Friday, November 10, 2006

Response to Patrick

The nanotechnology of science fiction revolves around little robots that can accomplish amazing and complex tasks. As far as I am concerned, nanotechnology is a meme that has evolved to mean something completely different from what science fiction authors have illustrated so vividly. The new meaning of nanotechnology is a discipline of science, not unlike chemistry or physics or biology, but one that encompasses everything that takes place at the molecular and slightly larger than molecular level. The synthesis of a new scientific field has happened many times throughout the years. The materials science department at my old university was created from the combined faculty of the metallurgy and ceramic engineering departments. Environmental science is sort of a combination of geology, geography, chemistry, sociology, marine biology, and ecology, but only the facets of those disciplines that apply to the health of our planet are included. Nanoscience is becoming the portion of materials science, chemistry, electrical engineering, physics, and biology that deals with exercising a tremendous degree of control over very small things. Thus, it is just a new discipline. Forget the robots. We will find another name for that when they go haywire and destroy entire cities.

1 comment:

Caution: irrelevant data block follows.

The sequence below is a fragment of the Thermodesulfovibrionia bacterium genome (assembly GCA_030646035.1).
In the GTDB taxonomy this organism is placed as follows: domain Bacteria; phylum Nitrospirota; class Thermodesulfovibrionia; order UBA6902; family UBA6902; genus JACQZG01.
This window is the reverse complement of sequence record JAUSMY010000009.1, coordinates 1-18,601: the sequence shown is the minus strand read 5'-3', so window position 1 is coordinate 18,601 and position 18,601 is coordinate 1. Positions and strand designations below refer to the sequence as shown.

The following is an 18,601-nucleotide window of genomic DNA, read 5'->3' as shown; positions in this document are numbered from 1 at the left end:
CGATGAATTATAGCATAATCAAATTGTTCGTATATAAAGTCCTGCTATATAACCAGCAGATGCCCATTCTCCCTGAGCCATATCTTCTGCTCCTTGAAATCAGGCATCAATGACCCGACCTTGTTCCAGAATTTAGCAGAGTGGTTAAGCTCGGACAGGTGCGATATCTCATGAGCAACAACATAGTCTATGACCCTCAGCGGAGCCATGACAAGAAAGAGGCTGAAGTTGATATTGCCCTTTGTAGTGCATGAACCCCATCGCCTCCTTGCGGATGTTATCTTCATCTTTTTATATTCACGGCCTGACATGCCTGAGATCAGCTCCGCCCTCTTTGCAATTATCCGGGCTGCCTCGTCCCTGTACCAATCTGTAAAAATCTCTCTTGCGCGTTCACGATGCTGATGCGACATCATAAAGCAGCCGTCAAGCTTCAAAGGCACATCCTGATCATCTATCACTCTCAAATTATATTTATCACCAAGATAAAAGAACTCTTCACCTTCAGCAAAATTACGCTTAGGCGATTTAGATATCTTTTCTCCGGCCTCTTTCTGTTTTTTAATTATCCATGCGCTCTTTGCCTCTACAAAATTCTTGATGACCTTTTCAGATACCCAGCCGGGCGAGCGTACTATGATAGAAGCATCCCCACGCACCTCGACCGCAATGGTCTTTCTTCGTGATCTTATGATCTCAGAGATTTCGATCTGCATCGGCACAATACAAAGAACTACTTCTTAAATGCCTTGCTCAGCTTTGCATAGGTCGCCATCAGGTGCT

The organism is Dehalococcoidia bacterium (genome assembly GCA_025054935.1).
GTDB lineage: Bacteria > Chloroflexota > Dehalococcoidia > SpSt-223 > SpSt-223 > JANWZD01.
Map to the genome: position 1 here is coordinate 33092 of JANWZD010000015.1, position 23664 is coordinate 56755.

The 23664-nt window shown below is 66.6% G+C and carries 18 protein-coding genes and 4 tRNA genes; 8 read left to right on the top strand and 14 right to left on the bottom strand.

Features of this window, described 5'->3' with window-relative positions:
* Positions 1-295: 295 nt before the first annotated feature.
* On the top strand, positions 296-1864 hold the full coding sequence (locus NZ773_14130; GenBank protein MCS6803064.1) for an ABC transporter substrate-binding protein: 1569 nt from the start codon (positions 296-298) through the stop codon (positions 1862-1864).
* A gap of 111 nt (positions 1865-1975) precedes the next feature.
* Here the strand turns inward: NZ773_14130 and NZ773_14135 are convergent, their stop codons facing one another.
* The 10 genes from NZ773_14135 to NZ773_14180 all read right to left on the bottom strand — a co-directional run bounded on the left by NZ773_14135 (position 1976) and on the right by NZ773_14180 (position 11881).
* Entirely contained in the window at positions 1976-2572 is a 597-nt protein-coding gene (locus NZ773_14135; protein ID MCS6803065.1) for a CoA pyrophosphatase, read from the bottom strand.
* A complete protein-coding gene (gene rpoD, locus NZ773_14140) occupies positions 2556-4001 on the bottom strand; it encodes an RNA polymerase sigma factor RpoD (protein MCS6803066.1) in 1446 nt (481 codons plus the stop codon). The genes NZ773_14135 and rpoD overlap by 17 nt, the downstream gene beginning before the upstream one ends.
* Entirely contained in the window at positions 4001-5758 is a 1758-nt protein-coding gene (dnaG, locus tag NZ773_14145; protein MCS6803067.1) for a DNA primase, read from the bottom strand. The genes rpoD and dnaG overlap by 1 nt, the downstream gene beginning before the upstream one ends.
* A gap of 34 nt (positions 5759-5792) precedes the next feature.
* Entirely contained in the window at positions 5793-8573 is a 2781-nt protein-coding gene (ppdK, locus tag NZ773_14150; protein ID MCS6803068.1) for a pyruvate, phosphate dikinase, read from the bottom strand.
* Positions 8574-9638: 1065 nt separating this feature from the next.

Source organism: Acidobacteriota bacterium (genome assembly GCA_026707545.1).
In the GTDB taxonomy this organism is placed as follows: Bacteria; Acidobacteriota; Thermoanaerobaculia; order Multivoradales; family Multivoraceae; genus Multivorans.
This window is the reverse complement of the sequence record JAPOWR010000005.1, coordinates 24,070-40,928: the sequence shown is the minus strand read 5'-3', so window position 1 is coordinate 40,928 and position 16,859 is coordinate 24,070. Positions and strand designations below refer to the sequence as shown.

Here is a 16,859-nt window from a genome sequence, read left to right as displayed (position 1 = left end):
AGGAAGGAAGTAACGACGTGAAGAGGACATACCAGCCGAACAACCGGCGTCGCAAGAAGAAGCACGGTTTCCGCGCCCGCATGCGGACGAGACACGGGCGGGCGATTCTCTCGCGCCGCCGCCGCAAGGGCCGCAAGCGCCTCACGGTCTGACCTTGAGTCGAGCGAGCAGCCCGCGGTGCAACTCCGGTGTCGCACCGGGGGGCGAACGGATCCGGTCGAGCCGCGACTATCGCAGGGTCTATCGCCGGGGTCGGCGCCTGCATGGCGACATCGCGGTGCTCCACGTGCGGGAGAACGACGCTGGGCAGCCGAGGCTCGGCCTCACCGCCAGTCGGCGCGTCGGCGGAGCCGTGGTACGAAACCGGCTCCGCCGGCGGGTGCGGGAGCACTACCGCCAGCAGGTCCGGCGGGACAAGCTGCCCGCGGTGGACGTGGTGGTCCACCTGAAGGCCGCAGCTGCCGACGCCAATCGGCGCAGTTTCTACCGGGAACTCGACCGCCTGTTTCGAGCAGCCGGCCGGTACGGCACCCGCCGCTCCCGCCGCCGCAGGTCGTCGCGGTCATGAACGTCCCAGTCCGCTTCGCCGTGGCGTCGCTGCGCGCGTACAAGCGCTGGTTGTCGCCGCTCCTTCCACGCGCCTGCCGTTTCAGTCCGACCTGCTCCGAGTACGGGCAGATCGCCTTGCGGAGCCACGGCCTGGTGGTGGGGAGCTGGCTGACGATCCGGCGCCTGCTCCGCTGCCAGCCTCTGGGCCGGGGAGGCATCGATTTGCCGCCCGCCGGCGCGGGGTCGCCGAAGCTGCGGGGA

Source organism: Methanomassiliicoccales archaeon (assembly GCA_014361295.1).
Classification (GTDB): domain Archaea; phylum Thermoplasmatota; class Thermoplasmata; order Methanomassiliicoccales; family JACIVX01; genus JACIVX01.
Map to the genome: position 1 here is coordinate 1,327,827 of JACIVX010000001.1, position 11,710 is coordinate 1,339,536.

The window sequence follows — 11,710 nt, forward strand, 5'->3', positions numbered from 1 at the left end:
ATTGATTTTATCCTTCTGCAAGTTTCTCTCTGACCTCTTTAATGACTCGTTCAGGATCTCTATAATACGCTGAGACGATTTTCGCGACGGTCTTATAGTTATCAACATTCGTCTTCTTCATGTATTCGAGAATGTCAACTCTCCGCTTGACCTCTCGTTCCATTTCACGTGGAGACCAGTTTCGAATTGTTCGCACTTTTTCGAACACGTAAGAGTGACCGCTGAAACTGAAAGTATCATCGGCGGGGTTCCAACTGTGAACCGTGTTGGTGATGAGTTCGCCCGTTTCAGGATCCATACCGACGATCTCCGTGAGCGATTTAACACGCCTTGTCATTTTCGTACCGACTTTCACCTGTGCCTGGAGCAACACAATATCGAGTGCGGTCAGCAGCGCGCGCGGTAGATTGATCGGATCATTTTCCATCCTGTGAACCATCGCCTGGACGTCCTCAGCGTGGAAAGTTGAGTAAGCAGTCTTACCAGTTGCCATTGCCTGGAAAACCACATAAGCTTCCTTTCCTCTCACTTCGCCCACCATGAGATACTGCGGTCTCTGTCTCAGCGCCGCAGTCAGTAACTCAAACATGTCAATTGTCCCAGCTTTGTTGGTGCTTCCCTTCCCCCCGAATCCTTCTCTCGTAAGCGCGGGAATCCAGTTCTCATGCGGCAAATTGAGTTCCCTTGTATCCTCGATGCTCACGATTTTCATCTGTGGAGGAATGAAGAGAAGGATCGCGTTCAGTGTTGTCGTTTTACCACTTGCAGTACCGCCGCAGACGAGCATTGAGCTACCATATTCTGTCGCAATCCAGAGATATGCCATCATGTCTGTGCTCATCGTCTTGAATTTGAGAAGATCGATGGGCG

1. Aaron is right, and one of the interesting things about nano - though not only for nano - is the erosion of the distinction between science and technology, or basic and applied research. I'm particularly interested in protecting & encouraging basic or deep research, which I've always seen as the university's special mission. But it's also true that many of the university's regulations, such as Regental Regulation No. 4, that prohibits faculty from doing "routine" industrial contract work, doesn't reflect current interactions between basic and commercial problems, or between questions that emerge from academic labs and those that emerge from industry. Patrick is always right when he says these nano issues have non-nano dimensions or roots, and here the dominant precursor would seem to be biotech. Zach W. Hall, a dean for research at the Keck School of Medicine at USC and former CEO of EnVivo Pharmaceuticals, has noted that "because modern research uses multiple and complex technologies" and links common themes from various disciplines, science has entered an "era of collaborative research" that has moved intellectual direction-setting from "the individual lab" to the lab consortium. This isn't exactly new either, but it seems more pervasive, requiring new powers of complex organization and new forms of cross-institutional collaboration. Administrators like Hall almost always want to maintain a clear differentiation between the values and goals of industry on the one hand and academia on the other. The whole situation is fascinatingly tangled, but the one thing we can say is that our existing terms won't work like they used to.